184.: ricardo to malthus1[Reply to 183] - David Ricardo, The Works and Correspondence of David Ricardo, Vol. 7 Letters 1816-1818 
The Works and Correspondence of David Ricardo, ed. Piero Sraffa with the Collaboration of M.H. Dobb (Indianapolis: Liberty Fund, 2005). Vol. 7 Letters 1816-1818.
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First published by Cambridge University Press in 1951. Copyright 1951, 1952, 1955, 1973 by the Royal Economic Society. This edition of The Works and Correspondence of David Ricardo is published by Liberty Fund, Inc., under license from the Royal Economic Society.
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ricardo to malthus
[Reply to 183]
London 14th. Octr. 1816
My dear Sir
My stay in London will not be prolonged beyond friday next.—I hope it will be convenient to you to come up before. On thursday I shall be disengaged and will meet you at any place in London that may best suit you, unless you will dine with me at my brothers at Bow. His house is small, and I fear he has not, now we are with him, a spare bed to offer, and you may not like to travel so far at night. If so let us meet in the city, and get our dinner there.
The money wages of labour are I apprehend generally regulated by facility of production. With an abundant production too I think that a less proportion of the whole will be given to the landlords, and more will remain for the other two classes of capitalists and labourers,—but of this increased quantity a greater proportion will be given to Capitalists, and a less proportion to labourers. Now though what you call the real wages of labour, (but which I think a wrong term,) will increase the money wages will fall. But this will not be the case with profits, what you would call real profits would increase but so would also money profits. Under the circumstances then that I have supposed the rate of profits would rise though money wages would fall. The difference between us is this. I say, that with every facility or difficulty of production, of the quantity of necessaries, that is to be divided between profits and wages, different proportions will be given to each, and that money will accurately shew those proportions. You appear to me to think that profits do not depend on the division of the produce, and that money wages may as often rise with facility of production as fall.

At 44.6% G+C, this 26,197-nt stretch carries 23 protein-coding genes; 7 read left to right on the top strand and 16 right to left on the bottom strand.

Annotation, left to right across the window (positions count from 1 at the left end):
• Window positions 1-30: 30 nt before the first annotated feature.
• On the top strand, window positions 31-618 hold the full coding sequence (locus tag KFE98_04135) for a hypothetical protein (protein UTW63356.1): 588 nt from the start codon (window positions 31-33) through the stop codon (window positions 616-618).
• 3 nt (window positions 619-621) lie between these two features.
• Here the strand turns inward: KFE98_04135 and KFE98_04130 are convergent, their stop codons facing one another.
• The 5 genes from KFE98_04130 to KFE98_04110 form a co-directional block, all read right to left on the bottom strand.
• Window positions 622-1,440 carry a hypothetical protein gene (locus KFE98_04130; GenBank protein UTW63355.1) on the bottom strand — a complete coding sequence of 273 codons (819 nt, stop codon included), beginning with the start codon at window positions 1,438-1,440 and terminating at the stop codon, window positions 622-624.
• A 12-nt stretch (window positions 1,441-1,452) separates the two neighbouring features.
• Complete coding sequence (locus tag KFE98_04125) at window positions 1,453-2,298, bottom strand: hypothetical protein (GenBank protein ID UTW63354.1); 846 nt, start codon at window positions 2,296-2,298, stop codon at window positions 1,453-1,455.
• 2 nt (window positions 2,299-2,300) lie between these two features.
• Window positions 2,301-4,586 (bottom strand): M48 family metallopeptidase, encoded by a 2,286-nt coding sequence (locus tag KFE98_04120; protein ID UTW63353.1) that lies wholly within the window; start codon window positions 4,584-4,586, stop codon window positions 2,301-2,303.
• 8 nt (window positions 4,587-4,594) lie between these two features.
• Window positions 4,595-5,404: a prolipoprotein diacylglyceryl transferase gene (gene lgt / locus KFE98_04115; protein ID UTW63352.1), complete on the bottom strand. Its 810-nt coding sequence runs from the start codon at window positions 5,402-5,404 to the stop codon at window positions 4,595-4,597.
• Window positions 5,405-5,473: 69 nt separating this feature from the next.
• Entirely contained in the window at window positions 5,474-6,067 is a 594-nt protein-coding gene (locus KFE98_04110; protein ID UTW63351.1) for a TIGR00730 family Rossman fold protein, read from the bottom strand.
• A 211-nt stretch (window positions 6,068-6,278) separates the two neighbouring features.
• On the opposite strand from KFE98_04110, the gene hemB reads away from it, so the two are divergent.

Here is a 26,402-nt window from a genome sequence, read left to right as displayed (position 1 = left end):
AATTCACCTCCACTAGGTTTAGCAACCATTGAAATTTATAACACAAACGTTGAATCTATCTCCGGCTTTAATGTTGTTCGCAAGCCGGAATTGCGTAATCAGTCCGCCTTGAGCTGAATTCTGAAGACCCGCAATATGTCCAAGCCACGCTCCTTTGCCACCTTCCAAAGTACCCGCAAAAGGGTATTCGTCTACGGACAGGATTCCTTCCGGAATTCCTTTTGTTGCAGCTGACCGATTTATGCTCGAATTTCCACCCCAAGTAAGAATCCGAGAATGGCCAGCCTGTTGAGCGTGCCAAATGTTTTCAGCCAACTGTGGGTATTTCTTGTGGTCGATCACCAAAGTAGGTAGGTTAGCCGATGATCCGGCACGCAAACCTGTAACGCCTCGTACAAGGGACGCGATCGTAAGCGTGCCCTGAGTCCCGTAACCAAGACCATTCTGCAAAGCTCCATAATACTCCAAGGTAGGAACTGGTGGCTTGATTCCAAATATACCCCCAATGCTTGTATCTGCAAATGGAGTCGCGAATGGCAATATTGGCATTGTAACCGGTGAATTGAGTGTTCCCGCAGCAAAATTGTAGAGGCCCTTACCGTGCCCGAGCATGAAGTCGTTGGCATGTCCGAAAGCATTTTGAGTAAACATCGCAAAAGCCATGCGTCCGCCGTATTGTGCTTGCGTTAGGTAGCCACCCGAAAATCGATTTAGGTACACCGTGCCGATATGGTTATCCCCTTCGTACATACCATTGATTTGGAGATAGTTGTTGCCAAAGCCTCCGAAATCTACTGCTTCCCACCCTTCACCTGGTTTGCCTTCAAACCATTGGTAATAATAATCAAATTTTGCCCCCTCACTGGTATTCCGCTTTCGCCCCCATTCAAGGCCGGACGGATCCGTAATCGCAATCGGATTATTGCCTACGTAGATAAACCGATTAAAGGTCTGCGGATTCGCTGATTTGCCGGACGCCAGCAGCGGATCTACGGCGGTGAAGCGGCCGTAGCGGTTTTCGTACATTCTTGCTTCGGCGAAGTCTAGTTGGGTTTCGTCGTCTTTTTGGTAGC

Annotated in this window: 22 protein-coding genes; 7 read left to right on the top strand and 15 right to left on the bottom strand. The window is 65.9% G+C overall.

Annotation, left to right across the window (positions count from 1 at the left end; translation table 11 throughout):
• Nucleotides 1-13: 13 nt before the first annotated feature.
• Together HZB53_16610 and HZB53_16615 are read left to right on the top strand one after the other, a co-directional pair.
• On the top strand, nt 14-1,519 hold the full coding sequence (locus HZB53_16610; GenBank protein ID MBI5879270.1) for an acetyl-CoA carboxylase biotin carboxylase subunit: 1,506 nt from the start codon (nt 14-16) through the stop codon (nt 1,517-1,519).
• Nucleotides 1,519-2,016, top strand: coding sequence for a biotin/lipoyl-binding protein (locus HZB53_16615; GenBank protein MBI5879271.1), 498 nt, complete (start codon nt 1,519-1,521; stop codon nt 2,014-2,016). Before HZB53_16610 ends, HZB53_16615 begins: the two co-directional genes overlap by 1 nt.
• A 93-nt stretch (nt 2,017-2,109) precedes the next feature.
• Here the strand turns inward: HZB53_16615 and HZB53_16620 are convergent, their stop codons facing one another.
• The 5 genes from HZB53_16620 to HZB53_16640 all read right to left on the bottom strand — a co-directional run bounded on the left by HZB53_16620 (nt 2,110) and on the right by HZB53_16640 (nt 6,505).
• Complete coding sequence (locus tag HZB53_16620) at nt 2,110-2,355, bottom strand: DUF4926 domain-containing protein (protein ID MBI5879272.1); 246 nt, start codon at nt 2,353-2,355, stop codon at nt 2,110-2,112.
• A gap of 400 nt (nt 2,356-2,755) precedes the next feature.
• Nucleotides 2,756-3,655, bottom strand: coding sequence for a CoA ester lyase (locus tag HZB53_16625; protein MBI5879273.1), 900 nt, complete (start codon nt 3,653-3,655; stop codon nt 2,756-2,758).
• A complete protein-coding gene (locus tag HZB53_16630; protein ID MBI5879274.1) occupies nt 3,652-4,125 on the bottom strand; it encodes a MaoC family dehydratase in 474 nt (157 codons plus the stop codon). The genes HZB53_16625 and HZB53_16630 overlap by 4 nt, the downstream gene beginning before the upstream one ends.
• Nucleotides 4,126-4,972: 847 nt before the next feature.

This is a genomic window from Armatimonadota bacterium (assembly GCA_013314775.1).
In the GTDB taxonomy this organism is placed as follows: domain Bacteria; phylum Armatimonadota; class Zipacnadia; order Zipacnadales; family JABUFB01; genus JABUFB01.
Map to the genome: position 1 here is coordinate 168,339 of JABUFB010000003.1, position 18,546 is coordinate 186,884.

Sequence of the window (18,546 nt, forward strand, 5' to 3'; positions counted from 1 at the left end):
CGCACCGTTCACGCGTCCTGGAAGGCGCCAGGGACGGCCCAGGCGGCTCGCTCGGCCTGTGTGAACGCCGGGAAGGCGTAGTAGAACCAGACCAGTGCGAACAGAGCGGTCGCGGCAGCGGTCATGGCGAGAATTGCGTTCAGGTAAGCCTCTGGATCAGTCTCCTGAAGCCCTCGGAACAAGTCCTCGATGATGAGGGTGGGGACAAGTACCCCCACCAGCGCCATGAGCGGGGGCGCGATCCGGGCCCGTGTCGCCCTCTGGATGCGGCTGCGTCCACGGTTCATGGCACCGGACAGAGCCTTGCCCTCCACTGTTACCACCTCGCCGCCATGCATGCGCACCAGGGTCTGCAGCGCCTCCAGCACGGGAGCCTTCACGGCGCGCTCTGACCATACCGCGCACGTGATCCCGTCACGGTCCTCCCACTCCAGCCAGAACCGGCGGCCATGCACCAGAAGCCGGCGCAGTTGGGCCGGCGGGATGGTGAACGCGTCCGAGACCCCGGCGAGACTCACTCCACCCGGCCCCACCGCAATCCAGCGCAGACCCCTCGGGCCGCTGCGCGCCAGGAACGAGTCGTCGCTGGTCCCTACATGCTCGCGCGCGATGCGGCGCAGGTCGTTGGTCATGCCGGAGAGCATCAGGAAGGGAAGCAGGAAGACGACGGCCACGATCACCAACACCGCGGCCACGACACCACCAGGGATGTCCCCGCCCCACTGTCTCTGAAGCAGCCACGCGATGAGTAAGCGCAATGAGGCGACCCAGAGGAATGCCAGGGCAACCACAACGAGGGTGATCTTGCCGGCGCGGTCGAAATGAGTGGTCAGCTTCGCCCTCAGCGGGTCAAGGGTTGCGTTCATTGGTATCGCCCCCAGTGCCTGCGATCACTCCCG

You state the real question fairly it is “what is the main cause which determines the rate of profits under all the varying degrees of productiveness?[”] You do not appear to me [to] solve the question when you answer “that it is the proportion which capital bears to labour.[”]
In a rich country where profits are low and where a great portion of produce is paid to the landlords for rent the proportion of labour to capital will be the greatest, and yet according to your theory it should be the least.
You will not I think deny that in a country where labour is high a manufacturer would employ more capital to produce the same commodities than what he would do in a country where wages were low, and there also would profits be low, —that is to say profits are high where capital bears a large proportion to labour and low where labour bears a large proportion to capital.
I am writing amidst the noise of the Stock Exchange and very much fear that I shall be more than usually incomprehensible